Sixers Youth Foundation Helps Cut Ribbon at Revitalized Hartranft Court

02 Jul Sixers Youth Foundation Helps Cut Ribbon at Revitalized Hartranft Court

A tightly-wound ribbon ready to be cut on the revitalized basketball court in the Hartranft neighborhood of Philadelphia.

Images from inside the art exhibit commemorating the significance of the Hartranft court.

It wasn’t a restoration, rehabilitation, or recreation.

World B. Free, along with leading figures involved in the Hartranft court revitalization project, prepare for Thursday’s ribbon cutting, handled by Darrell Clarke, and Chris Heck (center).

Thursday’s uplifting, spirited event on the previously unfurnished playground adjacent to John F. Hartranft School in North Philadelphia was – in the truest sense – a revival.

After experiencing its fair share of ups and downs, frustrations, and pain in recent years, the proud, resilient Hartranft community got to celebrate the anticipated ribbon-cutting of a fresh, new basketball court, located between 7th and 9th Streets, on Cumberland Street.

The completion of the project was long in the making, and involved numerous local organizations, artists, government officials, and community members working together with collaborative determination.

It also represented the first official outdoor court revitalization initiative spearheaded by the Sixers Youth Foundation, the non-profit charitable arm of the 76ers.

The fittingly warm, sunny afternoon began with a series of speeches inside an old row home tucked behind the original Breyer’s Ice Cream Co. headquarters, just a block away from the revitalized court. The building was converted into an art exhibit commissioned by local non-profit organization Village Arts, and showcased the historical importance of the Hartranft court and neighborhood.

76ers President Chris Heck addresses attendees prior to Hartranft court ribbon-cutting.

Among the court renovation project’s key contributors who spoke Thursday were Philadelphia Council President Darrell Clarke; 76ers President Chris Heck; 76ers Executive Director of Community Engagement Amy Hever; Philadelphia Parks & Recreation Deputy Commissioner Orlando Rendon; Hartranft community leader Reggie Johnson; Philadelphia-based teaching artist and actor Anthony Martinez-Briggs, who performed a powerful spoken-word poem; and Executive Director of the Village of Arts & Humanities Aviva Kapust.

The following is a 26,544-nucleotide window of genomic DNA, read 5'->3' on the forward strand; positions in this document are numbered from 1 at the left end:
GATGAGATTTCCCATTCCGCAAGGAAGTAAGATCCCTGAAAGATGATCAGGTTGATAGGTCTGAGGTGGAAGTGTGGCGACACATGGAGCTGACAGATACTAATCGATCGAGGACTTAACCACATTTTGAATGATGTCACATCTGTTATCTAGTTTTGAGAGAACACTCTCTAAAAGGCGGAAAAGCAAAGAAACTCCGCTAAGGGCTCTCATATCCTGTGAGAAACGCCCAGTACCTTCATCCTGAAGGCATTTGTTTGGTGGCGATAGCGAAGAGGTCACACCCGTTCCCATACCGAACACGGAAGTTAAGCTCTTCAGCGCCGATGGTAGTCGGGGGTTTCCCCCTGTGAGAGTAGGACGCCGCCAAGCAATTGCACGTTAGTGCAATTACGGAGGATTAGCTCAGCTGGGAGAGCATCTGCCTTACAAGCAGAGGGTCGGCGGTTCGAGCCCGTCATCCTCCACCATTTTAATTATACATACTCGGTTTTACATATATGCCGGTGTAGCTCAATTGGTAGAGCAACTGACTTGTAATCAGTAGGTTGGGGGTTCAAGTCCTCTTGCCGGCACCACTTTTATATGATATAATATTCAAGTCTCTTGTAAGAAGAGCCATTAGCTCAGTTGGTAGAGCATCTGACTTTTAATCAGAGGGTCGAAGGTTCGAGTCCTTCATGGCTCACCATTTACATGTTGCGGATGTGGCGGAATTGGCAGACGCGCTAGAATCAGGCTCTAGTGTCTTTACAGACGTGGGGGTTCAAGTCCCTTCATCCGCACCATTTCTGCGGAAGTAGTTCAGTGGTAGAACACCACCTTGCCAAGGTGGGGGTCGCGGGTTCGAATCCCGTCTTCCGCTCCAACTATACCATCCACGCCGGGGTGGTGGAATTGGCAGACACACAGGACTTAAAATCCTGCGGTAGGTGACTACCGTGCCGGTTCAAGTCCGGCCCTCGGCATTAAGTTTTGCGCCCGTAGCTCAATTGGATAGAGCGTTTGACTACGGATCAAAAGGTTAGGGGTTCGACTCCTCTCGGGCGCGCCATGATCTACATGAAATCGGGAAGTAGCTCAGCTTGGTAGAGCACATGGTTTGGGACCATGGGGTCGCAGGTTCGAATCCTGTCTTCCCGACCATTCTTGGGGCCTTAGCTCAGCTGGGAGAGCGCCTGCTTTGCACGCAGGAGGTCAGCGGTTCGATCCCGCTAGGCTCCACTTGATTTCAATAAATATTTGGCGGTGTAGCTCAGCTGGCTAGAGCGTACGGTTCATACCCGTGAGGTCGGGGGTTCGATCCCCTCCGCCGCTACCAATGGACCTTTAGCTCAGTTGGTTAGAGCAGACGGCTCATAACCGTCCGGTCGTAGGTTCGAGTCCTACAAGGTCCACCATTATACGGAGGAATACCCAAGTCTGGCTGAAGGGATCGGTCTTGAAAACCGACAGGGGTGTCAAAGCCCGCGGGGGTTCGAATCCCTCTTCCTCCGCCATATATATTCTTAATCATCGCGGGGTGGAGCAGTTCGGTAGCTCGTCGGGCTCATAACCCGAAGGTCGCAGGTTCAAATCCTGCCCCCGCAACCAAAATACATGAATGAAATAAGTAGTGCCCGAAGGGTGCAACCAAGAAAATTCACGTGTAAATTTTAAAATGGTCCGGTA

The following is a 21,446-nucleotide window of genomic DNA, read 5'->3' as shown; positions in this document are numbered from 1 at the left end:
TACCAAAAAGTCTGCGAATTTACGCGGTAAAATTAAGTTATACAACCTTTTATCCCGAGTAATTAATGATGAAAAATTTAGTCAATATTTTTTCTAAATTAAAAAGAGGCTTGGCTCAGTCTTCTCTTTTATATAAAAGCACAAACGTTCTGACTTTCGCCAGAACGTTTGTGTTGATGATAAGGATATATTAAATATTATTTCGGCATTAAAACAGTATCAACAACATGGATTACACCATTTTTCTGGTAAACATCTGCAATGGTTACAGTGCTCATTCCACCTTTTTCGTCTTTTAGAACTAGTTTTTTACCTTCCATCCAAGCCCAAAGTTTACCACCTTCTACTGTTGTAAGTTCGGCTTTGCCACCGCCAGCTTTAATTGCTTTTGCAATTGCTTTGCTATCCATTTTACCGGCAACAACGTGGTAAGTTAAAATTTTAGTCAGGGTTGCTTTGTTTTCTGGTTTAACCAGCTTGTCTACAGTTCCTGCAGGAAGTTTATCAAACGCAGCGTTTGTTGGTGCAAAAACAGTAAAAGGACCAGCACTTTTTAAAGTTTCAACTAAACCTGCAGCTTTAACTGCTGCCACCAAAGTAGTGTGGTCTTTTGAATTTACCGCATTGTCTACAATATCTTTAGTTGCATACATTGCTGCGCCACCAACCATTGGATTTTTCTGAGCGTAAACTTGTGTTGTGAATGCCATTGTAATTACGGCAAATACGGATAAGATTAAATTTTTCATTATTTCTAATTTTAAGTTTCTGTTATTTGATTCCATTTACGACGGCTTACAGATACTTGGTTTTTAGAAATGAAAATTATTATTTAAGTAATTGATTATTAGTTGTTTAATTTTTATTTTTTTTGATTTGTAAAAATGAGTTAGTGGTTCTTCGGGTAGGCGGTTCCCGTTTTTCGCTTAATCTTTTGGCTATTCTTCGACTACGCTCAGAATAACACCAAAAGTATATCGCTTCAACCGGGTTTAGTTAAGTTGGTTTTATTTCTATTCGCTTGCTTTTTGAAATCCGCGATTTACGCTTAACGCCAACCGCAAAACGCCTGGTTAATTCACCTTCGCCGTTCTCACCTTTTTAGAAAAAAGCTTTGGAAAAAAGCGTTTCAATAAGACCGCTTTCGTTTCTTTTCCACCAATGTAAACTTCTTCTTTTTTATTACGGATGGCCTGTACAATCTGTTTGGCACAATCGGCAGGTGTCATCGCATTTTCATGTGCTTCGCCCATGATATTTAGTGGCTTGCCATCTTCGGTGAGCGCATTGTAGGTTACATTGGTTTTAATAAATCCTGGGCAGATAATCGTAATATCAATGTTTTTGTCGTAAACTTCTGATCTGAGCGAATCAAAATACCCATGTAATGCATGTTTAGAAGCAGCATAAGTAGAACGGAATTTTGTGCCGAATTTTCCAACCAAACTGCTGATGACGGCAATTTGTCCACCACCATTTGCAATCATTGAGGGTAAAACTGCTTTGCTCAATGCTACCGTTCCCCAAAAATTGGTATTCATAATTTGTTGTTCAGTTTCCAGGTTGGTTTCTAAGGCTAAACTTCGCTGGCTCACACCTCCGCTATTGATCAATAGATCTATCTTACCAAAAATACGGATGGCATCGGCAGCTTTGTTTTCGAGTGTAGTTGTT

Elton Brand, talking to Hartranft community members.

LISC Philadelphia’s Andy Frishkoff and Melissa Kim, and Hartranft’s Diane Bridges were intricate point people on the revitalization project, too.

Also on hand Thursday were Delaware Blue Coats General Manager Elton Brand; Hamilton Lane executive Erik Hirsch; 76ers Chief Operating Officer Lara Price; and CBS 3 news anchor Ukee Washington, all of whom serve on the Sixers Youth Foundation board, which also includes Allison Blitzer, Marjorie Harris, Sherryl Kuhlman, Scott O’Neil, Brad Shron, and Andy Speiser.

Once Thursday’s speakers were finished with their remarks, the group made the short walk over to the Hartranft court for the ribbon cutting itself.

Afterwards, Brand, a former no. 1 draft pick, Rookie of the Year, and two-time All-Star, addressed attendees gathered around the playground.

“I never had a court this nice,” said the former Sixer, who had two stints with the team during his playing days, “but I know what a nice court means.”

Hartranft kids had the chance to play Thursday on their brand new court.

The rest of Thursday was spent appropriately, with the long-awaited Hartranft court being put to good use. Franklin and the Sixers Dunk Squad got the crowd going, and later on, kids took part in an on-court scrimmage.

For a community that continues to make a committed push towards a promising evolution, Thursday’s festivities represented a well-earned feel-good moment.

Photographs taken by Lee Cary.

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